For the most part, the operation is done on children between the ages of 4 and 14. Ear surgery on adults is also possible, and there are generally no additional risks associated with ear surgery on an older patient. Adults may also benefit from this procedure, which improves self-esteem with relative ease. Often, adults choose this surgery in conjunction with other facial plastic surgical procedures. Not only is it possible to “pin back” ears, but ears can also be reshaped, reduced in size, or made more symmetrical.
The Highlights of Otoplasty
General good health and realistic expectations are prerequisites. It is also important to understand the surgery. Otoplasty will not alter hearing ability. What is important for successful otoplasty is that the ears be in proportion to the size and shape of the face and head.
When considering otoplasty, parents must be confident that they have their child's best interests at heart. A positive attitude toward the surgery is an important factor in all facial plastic surgery, but it is especially critical when the patient is a child or adolescent.
Adult candidates for otoplasty should understand that the firmer cartilage of fully developed ears does not provide the same molding capacity as in children. A consultation with a facial plastic surgeon can help parents decide what is best for their child, not only aesthetically, but also psychologically and physically. Timing is always an important consideration. Having the procedure at a young age is highly desirable in two respects: the cartilage is extremely pliable, thereby permitting greater ease of shaping; and secondly, the child will experience psychological benefits from the cosmetic improvement.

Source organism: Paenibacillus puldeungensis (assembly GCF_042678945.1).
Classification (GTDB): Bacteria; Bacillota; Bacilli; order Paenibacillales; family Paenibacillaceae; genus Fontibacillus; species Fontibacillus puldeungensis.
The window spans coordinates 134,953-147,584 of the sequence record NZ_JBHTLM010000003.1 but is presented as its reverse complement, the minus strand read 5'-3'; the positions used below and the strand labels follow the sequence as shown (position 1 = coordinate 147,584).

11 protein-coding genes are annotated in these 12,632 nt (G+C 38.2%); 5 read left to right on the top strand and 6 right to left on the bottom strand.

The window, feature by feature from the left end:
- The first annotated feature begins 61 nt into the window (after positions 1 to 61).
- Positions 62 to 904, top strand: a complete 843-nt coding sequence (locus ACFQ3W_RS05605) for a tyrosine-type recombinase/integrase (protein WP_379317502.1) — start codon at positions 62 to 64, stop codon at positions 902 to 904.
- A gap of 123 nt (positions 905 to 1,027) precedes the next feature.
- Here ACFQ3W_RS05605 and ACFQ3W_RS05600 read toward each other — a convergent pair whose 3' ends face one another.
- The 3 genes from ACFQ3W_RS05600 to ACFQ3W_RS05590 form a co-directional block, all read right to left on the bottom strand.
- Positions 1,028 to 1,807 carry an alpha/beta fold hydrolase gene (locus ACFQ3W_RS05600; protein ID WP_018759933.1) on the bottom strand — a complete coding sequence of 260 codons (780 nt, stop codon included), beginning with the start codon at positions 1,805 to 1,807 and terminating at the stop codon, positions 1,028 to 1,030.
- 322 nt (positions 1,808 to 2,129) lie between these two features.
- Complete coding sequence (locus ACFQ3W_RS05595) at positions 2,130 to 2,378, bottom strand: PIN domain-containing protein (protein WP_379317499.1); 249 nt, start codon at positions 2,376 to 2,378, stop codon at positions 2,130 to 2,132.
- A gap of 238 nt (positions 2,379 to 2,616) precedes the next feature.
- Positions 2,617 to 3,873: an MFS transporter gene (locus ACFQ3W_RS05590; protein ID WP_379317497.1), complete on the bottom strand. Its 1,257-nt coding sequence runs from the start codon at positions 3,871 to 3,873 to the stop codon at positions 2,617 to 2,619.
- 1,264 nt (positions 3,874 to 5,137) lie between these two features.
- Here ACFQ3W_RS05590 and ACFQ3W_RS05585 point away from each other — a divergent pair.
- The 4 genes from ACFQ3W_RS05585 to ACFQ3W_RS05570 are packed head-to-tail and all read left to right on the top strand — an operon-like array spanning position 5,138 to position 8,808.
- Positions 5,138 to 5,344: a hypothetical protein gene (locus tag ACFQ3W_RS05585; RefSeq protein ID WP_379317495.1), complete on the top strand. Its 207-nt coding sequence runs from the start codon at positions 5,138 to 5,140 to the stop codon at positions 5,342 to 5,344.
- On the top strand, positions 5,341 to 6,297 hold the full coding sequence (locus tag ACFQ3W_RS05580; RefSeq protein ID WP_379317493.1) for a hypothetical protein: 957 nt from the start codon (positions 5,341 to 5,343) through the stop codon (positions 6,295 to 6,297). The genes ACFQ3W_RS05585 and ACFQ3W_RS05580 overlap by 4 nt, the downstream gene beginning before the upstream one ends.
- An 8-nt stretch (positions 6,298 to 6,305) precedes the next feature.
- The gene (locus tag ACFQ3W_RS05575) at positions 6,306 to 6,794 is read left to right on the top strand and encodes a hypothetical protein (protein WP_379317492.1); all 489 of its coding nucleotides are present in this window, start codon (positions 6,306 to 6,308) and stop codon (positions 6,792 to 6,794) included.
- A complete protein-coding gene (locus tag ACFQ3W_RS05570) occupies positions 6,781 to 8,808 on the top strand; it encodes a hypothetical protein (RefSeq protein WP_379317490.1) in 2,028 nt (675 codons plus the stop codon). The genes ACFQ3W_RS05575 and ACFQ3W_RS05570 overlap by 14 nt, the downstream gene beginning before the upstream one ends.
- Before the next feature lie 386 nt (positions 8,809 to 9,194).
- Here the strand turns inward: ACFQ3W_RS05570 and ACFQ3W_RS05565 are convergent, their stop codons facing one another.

Ear Pinning Technique
With this method, the ear is effectively drawn and held closer to the head, while the cartilage is reshaped and held together in a more pleasant form.
The surgery is performed under local anesthetic with sedatives for adults, and usually general anesthetic for children (unless they're exceptionally brave and calm). An incision shaped like an American football is made in the back of the ear. The skin is parted to reveal the underlying cartilage. This is when a suture is usually made to bring the ear closer to the head. Sometimes a greater shift can be achieved by cutting some of the cartilage away to provide more slack. Depending on the severity of the case, some permanent sutures may be required.
When the surgery is complete, the wound is closed and the ear is covered with a pressure bandage that goes around the entire head. The patient can get up and walk, but should be driven home by someone else. After a few days the large ungainly bandage is replaced with a light dressing. Stitches for the incision are removed after a few weeks along with the dressing. Most patients should return to school or work in a week, but should any activities that could bend the ear for a few months.